Each Fall, she knew the time was approaching for her to return to the Underworld and we again see Persephone’s dilemma:
Persephone accepts responsibility for her choice. In today’s terminology, “she owns it.”
This myth presents such a rich tapestry to explore visually, and more chapters are to come. The next set will explore “what happens in the Underworld…” Stay tuned.
Persephone in the Underworld – how would you imagine it? I don’t mean when she was initially violently abducted from her beautiful springtime world on Earth by Hades, with the consent of her father, Zeus. I mean more when she returned year after year, as wife of Hades and Queen of the Underworld, at a time that would be Winter on Earth.
So many variations exist regarding that part of the myth that I felt free to pick anything I wanted. Some versions have Persephone despising Hades forever, but those are not the more common versions. Interestingly, many versions note that of the Greek god and goddess couples, they were the “most faithful” to one another, for whatever that is worth.
By most versions, Persephone and Hades did not have children together. Persephone had two, maybe three children, with two generally reported to be the result of rape by her father, Zeus. One more example of violence against women from world literature. It may be that ultimately her time in the Underworld with Hades in Winter, in the role of wife and Queen of the Underworld, was a welcome relief from wondering when and where her father would appear in her life on the beautiful Spring on Earth. Who knows?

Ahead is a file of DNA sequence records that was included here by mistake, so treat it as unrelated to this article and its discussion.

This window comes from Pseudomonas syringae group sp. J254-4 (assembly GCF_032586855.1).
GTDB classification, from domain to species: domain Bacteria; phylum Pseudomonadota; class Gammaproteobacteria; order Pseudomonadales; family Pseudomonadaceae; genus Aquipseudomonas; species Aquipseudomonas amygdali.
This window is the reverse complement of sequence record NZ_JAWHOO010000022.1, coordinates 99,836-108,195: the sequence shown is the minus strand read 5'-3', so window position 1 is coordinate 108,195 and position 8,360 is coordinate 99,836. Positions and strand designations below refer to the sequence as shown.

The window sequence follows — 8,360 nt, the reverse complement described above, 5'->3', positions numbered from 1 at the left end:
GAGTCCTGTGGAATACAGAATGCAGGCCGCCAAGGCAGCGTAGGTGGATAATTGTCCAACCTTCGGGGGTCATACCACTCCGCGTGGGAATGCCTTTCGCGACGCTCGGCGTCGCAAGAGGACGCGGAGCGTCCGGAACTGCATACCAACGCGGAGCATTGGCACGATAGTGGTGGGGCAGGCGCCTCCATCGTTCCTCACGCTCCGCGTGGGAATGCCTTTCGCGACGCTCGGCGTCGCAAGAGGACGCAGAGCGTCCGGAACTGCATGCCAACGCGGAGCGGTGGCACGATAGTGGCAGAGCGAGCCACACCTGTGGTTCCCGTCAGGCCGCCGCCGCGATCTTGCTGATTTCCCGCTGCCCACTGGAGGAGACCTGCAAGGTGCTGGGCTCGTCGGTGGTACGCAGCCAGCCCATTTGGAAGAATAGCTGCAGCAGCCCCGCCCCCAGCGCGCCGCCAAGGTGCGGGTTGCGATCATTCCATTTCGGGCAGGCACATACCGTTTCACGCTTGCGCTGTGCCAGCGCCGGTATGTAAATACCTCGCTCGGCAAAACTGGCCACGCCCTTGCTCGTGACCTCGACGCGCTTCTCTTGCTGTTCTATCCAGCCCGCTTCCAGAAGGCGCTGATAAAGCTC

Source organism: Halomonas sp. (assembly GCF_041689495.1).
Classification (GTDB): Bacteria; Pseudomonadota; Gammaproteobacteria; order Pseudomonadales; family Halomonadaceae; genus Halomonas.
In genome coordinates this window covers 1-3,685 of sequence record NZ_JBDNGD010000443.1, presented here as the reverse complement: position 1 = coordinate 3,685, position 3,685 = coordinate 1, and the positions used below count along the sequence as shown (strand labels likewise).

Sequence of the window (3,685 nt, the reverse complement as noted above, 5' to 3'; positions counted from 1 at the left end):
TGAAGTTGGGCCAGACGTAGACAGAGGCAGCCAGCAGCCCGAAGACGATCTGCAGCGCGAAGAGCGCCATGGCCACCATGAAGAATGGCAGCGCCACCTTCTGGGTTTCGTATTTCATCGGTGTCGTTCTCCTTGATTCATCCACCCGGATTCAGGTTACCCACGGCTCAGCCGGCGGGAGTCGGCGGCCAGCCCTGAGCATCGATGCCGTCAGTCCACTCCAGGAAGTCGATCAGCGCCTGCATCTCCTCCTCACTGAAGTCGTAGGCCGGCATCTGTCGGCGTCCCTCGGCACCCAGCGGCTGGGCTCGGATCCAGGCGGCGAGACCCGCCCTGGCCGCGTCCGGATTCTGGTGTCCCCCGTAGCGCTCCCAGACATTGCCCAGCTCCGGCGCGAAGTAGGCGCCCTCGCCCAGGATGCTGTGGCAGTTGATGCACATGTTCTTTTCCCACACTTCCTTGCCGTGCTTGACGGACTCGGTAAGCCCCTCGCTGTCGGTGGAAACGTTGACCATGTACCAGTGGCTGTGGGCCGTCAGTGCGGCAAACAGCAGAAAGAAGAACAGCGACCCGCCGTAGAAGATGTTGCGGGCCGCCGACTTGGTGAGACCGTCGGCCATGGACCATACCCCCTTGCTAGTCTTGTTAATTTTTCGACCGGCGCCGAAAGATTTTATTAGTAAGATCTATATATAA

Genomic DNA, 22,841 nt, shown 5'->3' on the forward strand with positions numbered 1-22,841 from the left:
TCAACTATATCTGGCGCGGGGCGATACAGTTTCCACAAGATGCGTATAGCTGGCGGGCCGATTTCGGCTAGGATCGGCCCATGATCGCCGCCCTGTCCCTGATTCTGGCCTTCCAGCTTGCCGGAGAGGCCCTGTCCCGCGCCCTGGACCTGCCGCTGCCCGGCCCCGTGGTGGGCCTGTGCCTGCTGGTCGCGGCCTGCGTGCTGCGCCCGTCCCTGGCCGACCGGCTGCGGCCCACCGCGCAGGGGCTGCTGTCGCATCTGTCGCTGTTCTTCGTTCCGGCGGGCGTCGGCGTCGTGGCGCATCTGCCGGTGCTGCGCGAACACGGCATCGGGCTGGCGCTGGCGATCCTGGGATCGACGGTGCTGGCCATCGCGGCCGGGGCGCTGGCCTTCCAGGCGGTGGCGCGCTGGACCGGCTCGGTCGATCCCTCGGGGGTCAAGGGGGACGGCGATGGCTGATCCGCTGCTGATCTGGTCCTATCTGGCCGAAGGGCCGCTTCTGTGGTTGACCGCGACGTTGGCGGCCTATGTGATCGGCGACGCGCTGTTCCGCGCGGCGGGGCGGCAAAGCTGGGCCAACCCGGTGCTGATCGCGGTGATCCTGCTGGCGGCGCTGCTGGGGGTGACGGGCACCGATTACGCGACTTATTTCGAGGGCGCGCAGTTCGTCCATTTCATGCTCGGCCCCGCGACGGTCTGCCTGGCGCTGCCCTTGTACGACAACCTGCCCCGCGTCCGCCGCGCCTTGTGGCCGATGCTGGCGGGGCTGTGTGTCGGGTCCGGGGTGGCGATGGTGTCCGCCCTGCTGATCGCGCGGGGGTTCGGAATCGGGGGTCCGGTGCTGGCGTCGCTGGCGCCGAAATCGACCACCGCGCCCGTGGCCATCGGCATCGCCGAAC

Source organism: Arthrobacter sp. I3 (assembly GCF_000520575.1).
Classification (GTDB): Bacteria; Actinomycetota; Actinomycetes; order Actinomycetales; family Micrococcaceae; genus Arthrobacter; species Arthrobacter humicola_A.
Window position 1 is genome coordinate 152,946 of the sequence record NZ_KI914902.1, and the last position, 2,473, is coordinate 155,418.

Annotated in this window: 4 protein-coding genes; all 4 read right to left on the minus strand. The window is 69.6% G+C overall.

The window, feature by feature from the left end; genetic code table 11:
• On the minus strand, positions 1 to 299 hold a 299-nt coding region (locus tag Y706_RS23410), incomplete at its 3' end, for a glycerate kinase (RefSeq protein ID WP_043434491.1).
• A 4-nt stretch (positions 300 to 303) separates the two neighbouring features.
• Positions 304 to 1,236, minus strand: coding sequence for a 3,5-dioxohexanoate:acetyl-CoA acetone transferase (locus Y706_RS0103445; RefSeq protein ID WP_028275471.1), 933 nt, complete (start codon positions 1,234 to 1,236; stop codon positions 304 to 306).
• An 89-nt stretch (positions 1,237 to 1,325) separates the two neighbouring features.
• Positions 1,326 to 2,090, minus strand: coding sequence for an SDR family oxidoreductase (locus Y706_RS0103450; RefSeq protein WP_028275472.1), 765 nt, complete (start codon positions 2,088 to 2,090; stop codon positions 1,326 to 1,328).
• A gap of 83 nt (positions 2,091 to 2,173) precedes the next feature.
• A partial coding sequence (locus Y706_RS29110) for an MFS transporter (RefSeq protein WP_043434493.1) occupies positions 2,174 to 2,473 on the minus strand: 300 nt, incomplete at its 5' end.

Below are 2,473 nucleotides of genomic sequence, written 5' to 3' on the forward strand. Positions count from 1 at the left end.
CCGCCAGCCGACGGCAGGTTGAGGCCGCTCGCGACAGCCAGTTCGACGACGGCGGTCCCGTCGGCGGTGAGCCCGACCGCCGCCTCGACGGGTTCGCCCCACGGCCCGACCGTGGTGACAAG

Most note that she performed the entire range of her duties as Queen of the Underworld well.
So, was Persephone a beautiful trophy wife for Hades, but one in whom he had little to no interest beyond owning her once he had her? Did Persephone despise him every moment she was in the Underworld, counting every day until she could leave for the cyclic return to Earth? Did they fall into some kind of known routine, like old married couples, where they knew each other and what to expect, with a generally acceptable accommodation toward one another? Given artistic license, I’ve chosen to interpret the relationship through my imagination. And, at least in this post, I am not going to address her first Winter in the Underworld after he abduction by Hades. In this post I am looking more at her subsequent Winters, remembering that in earlier posts she chose to eat the pomegranate seeds, knowing she would be bound to Hades as his wife and required to return in a yearly cycle. The flip side of that coin is that she also knew she would have time each year on her own, as Goddess of Spring, with none of the duties of Queen of the Underworld. I said it in an earlier post, but I’ll say it again – I think of Georgia O’Keeffe’s marriage, and her time away on her own in New Mexico.
I have chosen to represent Persephone, after the first Winter in the Underworld, as in a fulfilling relationship with her husband, in the choice she made. (Call me Pollyanna.) These images are my representation of Persephone in the Underworld.
Winter solstice, the day with the least daylight hours in the year in the Northern Hemisphere, is December 22 this year. It also marks the “official” beginning of Winter. Even when I was young, it struck me that Solstice should actually mark the middle of Winter, although I will admit that weather-wise for me, the six weeks after Solstice are usually more wintry than the six weeks before. But, even by mid-January the increasing length of daylight is readily apparent. In my view of Light and Seasons, things would be so much more organized if Solstice marked the middle point of Winter.